Wednesday, September 30, 2009

What I’m Watching: Mad Men

Mad Men: Season 3, Episode 7 “Seven Twenty Three” (B+)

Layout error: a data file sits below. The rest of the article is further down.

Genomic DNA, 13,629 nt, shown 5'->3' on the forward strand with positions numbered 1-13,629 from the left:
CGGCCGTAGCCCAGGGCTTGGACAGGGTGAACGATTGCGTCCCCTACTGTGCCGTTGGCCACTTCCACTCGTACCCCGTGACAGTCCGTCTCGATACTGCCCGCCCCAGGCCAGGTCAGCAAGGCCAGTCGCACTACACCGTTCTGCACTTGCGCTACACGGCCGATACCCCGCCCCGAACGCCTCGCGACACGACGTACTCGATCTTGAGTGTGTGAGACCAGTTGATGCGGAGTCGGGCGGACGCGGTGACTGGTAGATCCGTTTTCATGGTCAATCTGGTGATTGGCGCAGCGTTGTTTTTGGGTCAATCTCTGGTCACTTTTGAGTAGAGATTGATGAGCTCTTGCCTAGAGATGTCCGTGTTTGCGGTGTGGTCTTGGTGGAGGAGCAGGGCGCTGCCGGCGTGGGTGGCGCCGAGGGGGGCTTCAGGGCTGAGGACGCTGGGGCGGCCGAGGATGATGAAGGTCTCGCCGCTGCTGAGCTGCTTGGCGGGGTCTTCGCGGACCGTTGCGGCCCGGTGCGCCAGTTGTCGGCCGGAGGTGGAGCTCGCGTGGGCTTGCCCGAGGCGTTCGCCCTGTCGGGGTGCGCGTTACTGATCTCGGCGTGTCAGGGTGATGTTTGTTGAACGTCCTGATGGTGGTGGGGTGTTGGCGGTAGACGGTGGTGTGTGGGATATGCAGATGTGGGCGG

Wow, it’s really incredible to see Don get angry. Jon Hamm is a magnificent actor, and his performance as Don is one-of-a-kind. It’s extraordinary how Don interacts with those above him, particularly those he truly respects, notably Hilton and Cooper. The way his fury boils up inside of him while he’s talking to Peggy creates a particularly powerful scene that ranks as one of the best of the season. Don’s conversation with the schoolteacher is also terrific, and the way he says “nothing is happening, we’re just talking” really drives home the meaning of the scene. I prefer that kind of layered meaning to Don’s despair-fueled road trip where he gets scammed and robbed by the young couple. I think it’s because the office interactions feel so much more real and therefore have a stunning impact, whereas when Don is in a daze, the show often feels a bit dreamlike and therefore less relatable or alive. It’s the kind of scene that seems at first like it’s a character’s hallucination and can’t possibly be actually happening. Nonetheless, it’s hardly ineffective, and the sight of Don with a bruised face walking into his office and muttering about a fender-bender says a whole lot all by itself. The character who shined most in this episode is most certainly Peggy, whose interactions with three alpha males – Don, Duck, and Pete – all bristled with intensity. Peggy’s remarkable response to Pete, “stop barging in here and infecting me with your anxiety,” is a surprising and wonderful show of how she’s gained confidence in herself and in her abilities as a copywriter just as entitled as any male peer. The way she falls for Duck is an unfortunate step back, but her ability to stand up to him and hold her ground is still impressive. Her understandable breakdown while talking to Don is meaningful because he really tears her to shreds and rattles her carefully built-up sense of accomplishment. Betty’s foray into local politics and using her party-borne connections (just like Don, as it happens!) is a nice way to utilize a character who’s been underused this year after a stellar starring role last year. Her argument with Don where she rejects Don’s claim that his need to be the one in control doesn’t apply to her was another great moment for a typically great episode.

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